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Neglected tropical diseases morbidity and disability (NTD) toolkit validation: A cross-sectional validation study of the EMIC stigma scale – affected persons in Papua, Indonesia.



There is a lack of information about the burden of neglected tropical diseases (NTDs) in terms of morbidity and disability. In order to overcome this gap and create a set of agreed instruments to assess the morbidity and disability aspects of NTDs, a cross-NTD Morbidity and Disability (NMD) toolkit was developed. This toolkit is composed of existing questionnaires, and needs to be validated across different cultural settings, languages and NTDs. This study is a first phase validation study of one of the questionnaires of the NMD toolkit, the EMIC stigma scale for affected persons (EMIC-AP). This study was done in Papua, Indonesia, which is one of the hotspots for NTDs. Well-known examples of NTDs that occur in Papua are leprosy and lymphatic filariasis. Therefore, the research question is: "How valid is the EMIC-AP of the NMD toolkit among persons affected by the NTDs leprosy or lymphatic filariasis living in Papua, Indonesia?".


A cross-sectional design was used for the instrument validation of this study. The study population consists of people affected by the NTDs leprosy or lymphatic filariasis living in the northern part of Papua. The EMIC-AP was translated into Bahasa as part of this study and then back translated to check the first translation. After this, a pilot of seven persons was conducted with an interview-administrated version of the EMIC-AP. Changes were made to the questionnaire where needed. After this pilot study, the data gathering started with the finalized version of the EMIC-AP. The total sample included 15 participants with leprosy and 15 participants with lymphatic filariasis. The data collection tools and analyses were based on a revised version of the Herdman framework of cultural equivalence testing. This framework defines five categories of equivalence that can be used for the validation of culturally adapted instruments: conceptual-, item-, semantic-, operational- and measurement equivalence. This first phase validation study focussed on item-, semantic- and operational equivalence. In this study the item equivalence was based on the acceptability of the participants with the topics and the relevance of the questions to their experience with their NTD. The semantic equivalence was based on the understanding of the questions. The operational 4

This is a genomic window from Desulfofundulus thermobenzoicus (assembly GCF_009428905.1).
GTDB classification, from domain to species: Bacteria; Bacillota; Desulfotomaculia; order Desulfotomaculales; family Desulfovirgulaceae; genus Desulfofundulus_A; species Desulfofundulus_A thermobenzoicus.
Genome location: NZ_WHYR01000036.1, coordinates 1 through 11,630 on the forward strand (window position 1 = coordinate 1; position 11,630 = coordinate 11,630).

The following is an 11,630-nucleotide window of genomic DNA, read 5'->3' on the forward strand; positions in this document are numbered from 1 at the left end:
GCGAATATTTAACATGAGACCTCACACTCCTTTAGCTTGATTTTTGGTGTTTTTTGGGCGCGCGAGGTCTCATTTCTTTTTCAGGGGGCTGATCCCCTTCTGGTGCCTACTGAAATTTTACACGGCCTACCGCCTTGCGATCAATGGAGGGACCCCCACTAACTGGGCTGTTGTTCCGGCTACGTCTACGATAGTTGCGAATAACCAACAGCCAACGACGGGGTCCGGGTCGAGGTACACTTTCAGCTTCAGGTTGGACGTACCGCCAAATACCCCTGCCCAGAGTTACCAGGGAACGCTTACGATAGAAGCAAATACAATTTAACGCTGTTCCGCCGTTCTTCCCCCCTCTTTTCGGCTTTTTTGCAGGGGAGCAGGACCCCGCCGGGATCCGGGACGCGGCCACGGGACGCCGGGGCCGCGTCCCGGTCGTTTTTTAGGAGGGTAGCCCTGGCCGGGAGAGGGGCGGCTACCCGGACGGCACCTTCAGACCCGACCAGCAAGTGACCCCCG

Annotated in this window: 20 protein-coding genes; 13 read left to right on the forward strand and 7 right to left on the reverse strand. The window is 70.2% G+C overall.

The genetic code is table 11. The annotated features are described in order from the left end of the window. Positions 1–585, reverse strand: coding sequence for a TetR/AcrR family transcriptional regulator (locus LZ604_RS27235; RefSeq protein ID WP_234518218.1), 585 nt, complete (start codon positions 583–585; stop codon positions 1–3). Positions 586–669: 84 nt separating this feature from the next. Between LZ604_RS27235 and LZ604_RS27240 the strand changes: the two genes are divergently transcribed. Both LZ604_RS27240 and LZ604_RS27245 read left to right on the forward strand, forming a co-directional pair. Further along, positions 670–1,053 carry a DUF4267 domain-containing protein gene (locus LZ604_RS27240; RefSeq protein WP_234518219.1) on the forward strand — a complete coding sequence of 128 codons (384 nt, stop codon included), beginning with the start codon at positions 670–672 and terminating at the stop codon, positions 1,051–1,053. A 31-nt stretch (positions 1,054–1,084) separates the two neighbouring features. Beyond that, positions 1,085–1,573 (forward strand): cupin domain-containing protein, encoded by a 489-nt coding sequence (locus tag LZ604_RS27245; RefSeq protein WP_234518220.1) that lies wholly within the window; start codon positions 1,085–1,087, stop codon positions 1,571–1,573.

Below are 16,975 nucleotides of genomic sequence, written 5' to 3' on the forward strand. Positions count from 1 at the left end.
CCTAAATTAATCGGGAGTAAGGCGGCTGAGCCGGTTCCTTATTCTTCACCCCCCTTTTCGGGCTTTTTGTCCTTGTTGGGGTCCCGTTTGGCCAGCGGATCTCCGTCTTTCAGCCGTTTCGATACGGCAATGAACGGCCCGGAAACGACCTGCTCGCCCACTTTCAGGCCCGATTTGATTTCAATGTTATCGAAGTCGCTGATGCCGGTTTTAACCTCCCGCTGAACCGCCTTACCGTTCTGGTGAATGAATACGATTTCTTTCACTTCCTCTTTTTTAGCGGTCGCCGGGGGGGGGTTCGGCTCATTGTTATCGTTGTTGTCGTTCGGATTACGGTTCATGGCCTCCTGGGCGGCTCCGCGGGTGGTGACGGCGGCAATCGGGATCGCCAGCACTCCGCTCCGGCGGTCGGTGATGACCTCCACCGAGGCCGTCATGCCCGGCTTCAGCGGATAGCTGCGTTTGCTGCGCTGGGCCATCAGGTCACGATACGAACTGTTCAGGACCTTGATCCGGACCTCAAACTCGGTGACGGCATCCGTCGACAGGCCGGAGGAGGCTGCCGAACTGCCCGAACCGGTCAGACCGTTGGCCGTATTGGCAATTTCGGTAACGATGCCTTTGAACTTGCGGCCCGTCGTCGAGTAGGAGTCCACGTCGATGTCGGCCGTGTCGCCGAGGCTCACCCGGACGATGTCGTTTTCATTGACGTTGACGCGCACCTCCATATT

equivalence was based on the opinion of the participants regarding the answer options and on the input of participants on the improvement of the questionnaire


In the category of item equivalence, 90% of the participants answered that they were comfortable with the topics, and 93% of the participants said that the questions where suitable given their experience with their NTD. In the category of the semantic equivalence, 57% answered to have no troubles in understanding the questionnaire. The understanding of the questionnaire was related to education level and place of residence. A higher educational level was related to better understanding of the questionnaire. The questionnaire was also better understood if the place of residence was in an urban area compared to a rural area. In the category of the operational equivalence, 73% of the participants were positive about the answer options, and 87% said to have nothing to add or change in the questionnaire.

Discussion and conclusion

The results of the item equivalence were positive, as all items seemed acceptable and relevant. The results of the operational equivalence suggest that the format of the EMIC-AP worked well with the addition of an answer option flash card. The semantic equivalence showed possible room for improvement. One of the questions regarding self-respect lost its meaning, and therefore was not validated during this study. The question regarding the NTD causing problems in marriage seemed to cause some confusion with the participants, and needs revision for future research. There were participants that indicated that they had difficulties understanding the questionnaire. The main reason that was found for this was the language usage. In the province of Papua there are over a 250 different languages, which makes validation in the area of semantic equivalence of any questionnaire for the population of Papua difficult. For future research a second phase validation study is recommended, with some qualitative concerns that also need to be addressed.

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